The Resurgence of Militancy in Pakistan

The resurgence of militant activities over the past two years is alarming for Pakistan’s national security. Baluchistan and KP province in particular are facing a resurgence of a new wave of militancy. In 2022, Pakistan faced at least 376 terror attacks, in which 533 people were killed and 832 injured. Security forces lost at least 282 personnel in 2022, with 40 fatalities only in December. The mode of attack included improvised explosive device (IED) ambushes, suicide attacks, and raids on security posts mainly in Afghan border regions. Three main groups have been active in perpetrating 165 attacks that includes Tehreek-i-Taliban Pakistan (TTP), Gul Bahadur group, and the Islamic State-Khurasan mostly in KP. Besides this, the dividend factions of TTP like JuA are also active. According to the security report of Pakistan published by PIPS, a total increase of 48 percent in militant activities has been observed from the preceding year. TTP alone is involved in 115 attacks in KP province. On the other hand, in Balochistan insurgent groups such as BLA and BNA (Baloch Nationalist Army) took the lead with at least 14 major attacks, mostly on security forces targets, resulting in 33 fatalities and 23 injuries. Baloch group also claimed responsibility for an attack in Anarkali bazaar in Lahore in January 2021 that explicate the tendency within Baloch groups to expand their activities outside Balochistan. 

There are three major signs of the resurgence of militancy in Pakistan that includes the regrouping of militant groups, targeting security personnel, and symbolic assault that have a more intense psychological effect. One of the major factors in the regrouping of militant groups in Pakistan is the US post-withdrawal security situation in Afghanistan. Generally, there was an inspirational effect of the Afghan Taliban’s military victory in Afghanistan among groups residing in Pakistan mainly due to the close ideological affiliation with Taliban. In addition, Afghan Taliban played an active role in peace talks that took place between TTP and Pakistan, and consequently a ceasefire took place in November 2021 that ended in November 2022. These peace talks were counterproductive and TTP got a space to regroup in the tribal districts. Moreover, the reported shelter and safe haven to banned Baluch groups, TTP, and Al Qaeda in eastern Afghanistan also facilitated TTP and its affiliates re-grouping and re-organization. Another reported regrouping within the militant networks is that TTP and different Baloch separatist outfits have apparently joined hands to attack security personnel both in Balochistan and Khyber Pakhtunkhwa. For example, the Baluch group led by a separatist Mazar Baloch from Makran joining TTP chapters in KP is an alarming situation for law enforcement agencies. Reportedly, this merger between TTP and Baluch groups is being observed by the security agencies since 2020 and now it is the 22nd group that has joined TTP. It is pertinent to highlight that this merger is mostly driven by religious factors instead of ethnic ones. In addition, militant groups have tactical cooperation as they facilitate each other at the operational level for a specific target. Therefore, there is a probability that the TTP-Baluch nexus driven mainly by religious factors is tactical and may not sustain for a long period of time.  But yet this kind of tactical facilitation may strengthen their operational capability that needs to dismantle by law enforcement agencies through a smart strategy incorporating hard and soft measures. Another major sign of resurgence is that militants are specifically targeting security personnel and law enforcement agencies. Militants target the security personnel as a part of their strategy to challenge the writ of the state and build psychological pressure on the security apparatus and fear among the public.  The recent attacks on police in Lakki Marwat, Bannu Cantt, and suicide attack at a police compound mosque in Peshawar, KP, and numerous attacks on Pakistan armed forces in Balochistan signify the need to review our counter-terrorism strategy and security lapses. The third sign of resurgence is that militants choose a symbolic assault by targeting important government installations, high profile attacks, religious places, and security zones as happening in Pakistan. In this context, there is a need for a three-pronged strategy that includes an offensive yet targeted counter-terrorism approach against the militant groups, capacity building of the Counter Terrorism Department (CTD) and initiating a dialogue process for political and economic stability. The political uncertainty and fractionalization along with the bleak economic situation are major catalyst factors in the current security situation of Pakistan.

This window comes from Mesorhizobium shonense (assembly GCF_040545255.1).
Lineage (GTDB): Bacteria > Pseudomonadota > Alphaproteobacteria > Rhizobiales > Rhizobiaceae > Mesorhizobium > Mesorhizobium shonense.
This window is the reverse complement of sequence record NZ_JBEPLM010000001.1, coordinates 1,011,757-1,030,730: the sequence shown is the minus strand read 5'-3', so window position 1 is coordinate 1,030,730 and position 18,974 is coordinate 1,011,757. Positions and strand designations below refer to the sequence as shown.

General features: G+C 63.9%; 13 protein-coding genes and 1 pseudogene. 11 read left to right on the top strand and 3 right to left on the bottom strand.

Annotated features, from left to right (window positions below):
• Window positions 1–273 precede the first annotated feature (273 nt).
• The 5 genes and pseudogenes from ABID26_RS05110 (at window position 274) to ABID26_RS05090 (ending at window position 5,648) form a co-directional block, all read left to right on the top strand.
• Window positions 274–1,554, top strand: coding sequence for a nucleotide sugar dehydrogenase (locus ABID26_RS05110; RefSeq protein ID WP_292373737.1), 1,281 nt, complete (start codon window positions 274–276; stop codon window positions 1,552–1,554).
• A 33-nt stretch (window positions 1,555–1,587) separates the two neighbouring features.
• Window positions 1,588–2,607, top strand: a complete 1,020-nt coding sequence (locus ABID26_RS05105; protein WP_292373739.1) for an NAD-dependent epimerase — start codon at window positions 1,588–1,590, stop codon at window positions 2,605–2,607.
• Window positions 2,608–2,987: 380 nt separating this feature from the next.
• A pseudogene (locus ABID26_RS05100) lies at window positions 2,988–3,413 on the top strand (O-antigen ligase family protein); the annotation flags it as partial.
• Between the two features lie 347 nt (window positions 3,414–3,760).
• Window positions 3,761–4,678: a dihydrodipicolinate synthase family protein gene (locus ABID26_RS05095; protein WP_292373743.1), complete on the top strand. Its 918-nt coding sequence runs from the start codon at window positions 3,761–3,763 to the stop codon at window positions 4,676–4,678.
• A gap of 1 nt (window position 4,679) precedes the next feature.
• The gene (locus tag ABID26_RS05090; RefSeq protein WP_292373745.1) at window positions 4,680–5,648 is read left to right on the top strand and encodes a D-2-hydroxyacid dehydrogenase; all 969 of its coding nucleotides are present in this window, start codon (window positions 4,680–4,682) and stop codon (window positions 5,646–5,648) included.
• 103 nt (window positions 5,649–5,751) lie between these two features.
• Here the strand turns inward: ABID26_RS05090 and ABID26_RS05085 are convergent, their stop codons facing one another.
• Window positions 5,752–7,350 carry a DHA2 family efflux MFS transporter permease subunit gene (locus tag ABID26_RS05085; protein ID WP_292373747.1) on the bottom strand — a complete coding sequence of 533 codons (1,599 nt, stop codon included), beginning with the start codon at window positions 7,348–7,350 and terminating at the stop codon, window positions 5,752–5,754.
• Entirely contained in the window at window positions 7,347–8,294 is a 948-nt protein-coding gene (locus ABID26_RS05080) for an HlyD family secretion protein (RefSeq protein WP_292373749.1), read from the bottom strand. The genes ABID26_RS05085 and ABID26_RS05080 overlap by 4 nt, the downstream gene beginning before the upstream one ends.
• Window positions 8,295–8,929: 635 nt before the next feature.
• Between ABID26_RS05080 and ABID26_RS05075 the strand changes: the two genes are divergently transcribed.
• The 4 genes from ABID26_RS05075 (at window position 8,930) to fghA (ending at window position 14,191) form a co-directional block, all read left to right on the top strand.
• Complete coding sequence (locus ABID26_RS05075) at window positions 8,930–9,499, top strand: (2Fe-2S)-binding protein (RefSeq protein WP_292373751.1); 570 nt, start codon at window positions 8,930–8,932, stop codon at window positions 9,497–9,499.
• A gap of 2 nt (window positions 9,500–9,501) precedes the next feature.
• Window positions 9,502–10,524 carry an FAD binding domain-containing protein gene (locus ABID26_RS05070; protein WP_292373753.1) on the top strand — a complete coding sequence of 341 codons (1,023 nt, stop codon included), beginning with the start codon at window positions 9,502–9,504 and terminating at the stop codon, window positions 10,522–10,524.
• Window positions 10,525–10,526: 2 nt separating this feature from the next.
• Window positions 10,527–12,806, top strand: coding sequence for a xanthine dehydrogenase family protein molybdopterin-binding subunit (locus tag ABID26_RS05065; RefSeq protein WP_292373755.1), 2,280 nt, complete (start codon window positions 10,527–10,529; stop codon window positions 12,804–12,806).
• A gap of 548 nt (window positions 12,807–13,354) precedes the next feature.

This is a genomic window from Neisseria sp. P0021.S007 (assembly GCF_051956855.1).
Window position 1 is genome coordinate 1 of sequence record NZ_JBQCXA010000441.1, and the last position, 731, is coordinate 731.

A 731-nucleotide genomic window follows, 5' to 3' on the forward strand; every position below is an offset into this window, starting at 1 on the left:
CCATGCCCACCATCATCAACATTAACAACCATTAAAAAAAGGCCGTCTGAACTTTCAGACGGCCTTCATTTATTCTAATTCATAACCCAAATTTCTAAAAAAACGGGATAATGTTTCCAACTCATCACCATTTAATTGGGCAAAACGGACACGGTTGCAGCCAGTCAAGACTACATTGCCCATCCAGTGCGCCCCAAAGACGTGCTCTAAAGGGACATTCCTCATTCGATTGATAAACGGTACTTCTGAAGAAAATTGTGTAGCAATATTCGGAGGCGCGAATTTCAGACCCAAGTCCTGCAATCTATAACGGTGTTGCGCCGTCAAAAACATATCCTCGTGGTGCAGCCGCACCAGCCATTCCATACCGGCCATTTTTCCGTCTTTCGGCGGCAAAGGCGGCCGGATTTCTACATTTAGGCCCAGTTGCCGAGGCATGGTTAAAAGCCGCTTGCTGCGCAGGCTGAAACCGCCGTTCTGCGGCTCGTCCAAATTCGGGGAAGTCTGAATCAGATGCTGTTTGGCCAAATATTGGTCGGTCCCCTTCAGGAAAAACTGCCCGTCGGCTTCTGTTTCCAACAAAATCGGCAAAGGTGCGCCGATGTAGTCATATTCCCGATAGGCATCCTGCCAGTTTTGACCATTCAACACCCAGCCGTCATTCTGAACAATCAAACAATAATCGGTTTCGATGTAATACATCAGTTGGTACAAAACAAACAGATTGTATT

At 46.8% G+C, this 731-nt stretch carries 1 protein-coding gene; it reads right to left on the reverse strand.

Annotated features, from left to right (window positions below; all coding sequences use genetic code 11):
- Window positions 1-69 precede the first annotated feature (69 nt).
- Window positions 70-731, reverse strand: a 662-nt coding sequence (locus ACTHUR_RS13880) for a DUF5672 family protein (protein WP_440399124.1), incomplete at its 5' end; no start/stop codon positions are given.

Dr. Maryam Azam

The writer is an Assistant Professor at Lahore College for Women University (LCWU), Lahore. 

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